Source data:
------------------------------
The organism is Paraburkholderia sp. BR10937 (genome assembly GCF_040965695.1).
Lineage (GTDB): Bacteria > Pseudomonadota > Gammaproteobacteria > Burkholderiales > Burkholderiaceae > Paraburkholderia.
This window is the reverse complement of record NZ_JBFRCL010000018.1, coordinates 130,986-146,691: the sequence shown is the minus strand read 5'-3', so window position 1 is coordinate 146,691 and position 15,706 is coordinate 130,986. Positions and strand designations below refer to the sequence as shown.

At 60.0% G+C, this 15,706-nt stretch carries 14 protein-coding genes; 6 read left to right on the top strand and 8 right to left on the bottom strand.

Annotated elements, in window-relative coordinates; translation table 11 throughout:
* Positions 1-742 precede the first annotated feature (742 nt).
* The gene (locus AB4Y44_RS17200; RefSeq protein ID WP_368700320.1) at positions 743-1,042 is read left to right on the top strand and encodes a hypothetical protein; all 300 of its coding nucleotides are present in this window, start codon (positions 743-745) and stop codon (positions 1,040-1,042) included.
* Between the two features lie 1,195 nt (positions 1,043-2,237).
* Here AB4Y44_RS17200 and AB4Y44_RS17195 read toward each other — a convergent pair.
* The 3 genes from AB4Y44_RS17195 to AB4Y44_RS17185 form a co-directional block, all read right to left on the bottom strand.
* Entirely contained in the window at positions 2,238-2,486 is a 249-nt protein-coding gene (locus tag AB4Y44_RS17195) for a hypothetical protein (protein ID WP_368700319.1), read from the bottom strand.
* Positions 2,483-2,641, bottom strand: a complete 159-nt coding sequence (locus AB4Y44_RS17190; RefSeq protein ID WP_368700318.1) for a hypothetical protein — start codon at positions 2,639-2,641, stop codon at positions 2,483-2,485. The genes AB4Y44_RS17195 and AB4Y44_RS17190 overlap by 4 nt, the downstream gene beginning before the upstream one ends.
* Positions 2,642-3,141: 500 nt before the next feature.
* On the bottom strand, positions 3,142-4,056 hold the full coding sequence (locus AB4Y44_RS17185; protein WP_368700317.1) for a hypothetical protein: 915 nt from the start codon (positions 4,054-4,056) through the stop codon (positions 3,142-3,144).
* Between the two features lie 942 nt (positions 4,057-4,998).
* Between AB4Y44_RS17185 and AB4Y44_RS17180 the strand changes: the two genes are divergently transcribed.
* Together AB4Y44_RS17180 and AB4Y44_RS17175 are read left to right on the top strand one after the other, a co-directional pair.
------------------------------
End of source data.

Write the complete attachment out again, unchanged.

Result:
The organism is Paraburkholderia sp. BR10937 (genome assembly GCF_040965695.1).
Lineage (GTDB): Bacteria > Pseudomonadota > Gammaproteobacteria > Burkholderiales > Burkholderiaceae > Paraburkholderia.
This window is the reverse complement of record NZ_JBFRCL010000018.1, coordinates 130,986-146,691: the sequence shown is the minus strand read 5'-3', so window position 1 is coordinate 146,691 and position 15,706 is coordinate 130,986. Positions and strand designations below refer to the sequence as shown.

At 60.0% G+C, this 15,706-nt stretch carries 14 protein-coding genes; 6 read left to right on the top strand and 8 right to left on the bottom strand.

Annotated elements, in window-relative coordinates; translation table 11 throughout:
* Positions 1-742 precede the first annotated feature (742 nt).
* The gene (locus AB4Y44_RS17200; RefSeq protein ID WP_368700320.1) at positions 743-1,042 is read left to right on the top strand and encodes a hypothetical protein; all 300 of its coding nucleotides are present in this window, start codon (positions 743-745) and stop codon (positions 1,040-1,042) included.
* Between the two features lie 1,195 nt (positions 1,043-2,237).
* Here AB4Y44_RS17200 and AB4Y44_RS17195 read toward each other — a convergent pair.
* The 3 genes from AB4Y44_RS17195 to AB4Y44_RS17185 form a co-directional block, all read right to left on the bottom strand.
* Entirely contained in the window at positions 2,238-2,486 is a 249-nt protein-coding gene (locus tag AB4Y44_RS17195) for a hypothetical protein (protein ID WP_368700319.1), read from the bottom strand.
* Positions 2,483-2,641, bottom strand: a complete 159-nt coding sequence (locus AB4Y44_RS17190; RefSeq protein ID WP_368700318.1) for a hypothetical protein — start codon at positions 2,639-2,641, stop codon at positions 2,483-2,485. The genes AB4Y44_RS17195 and AB4Y44_RS17190 overlap by 4 nt, the downstream gene beginning before the upstream one ends.
* Positions 2,642-3,141: 500 nt before the next feature.
* On the bottom strand, positions 3,142-4,056 hold the full coding sequence (locus AB4Y44_RS17185; protein WP_368700317.1) for a hypothetical protein: 915 nt from the start codon (positions 4,054-4,056) through the stop codon (positions 3,142-3,144).
* Between the two features lie 942 nt (positions 4,057-4,998).
* Between AB4Y44_RS17185 and AB4Y44_RS17180 the strand changes: the two genes are divergently transcribed.
* Together AB4Y44_RS17180 and AB4Y44_RS17175 are read left to right on the top strand one after the other, a co-directional pair.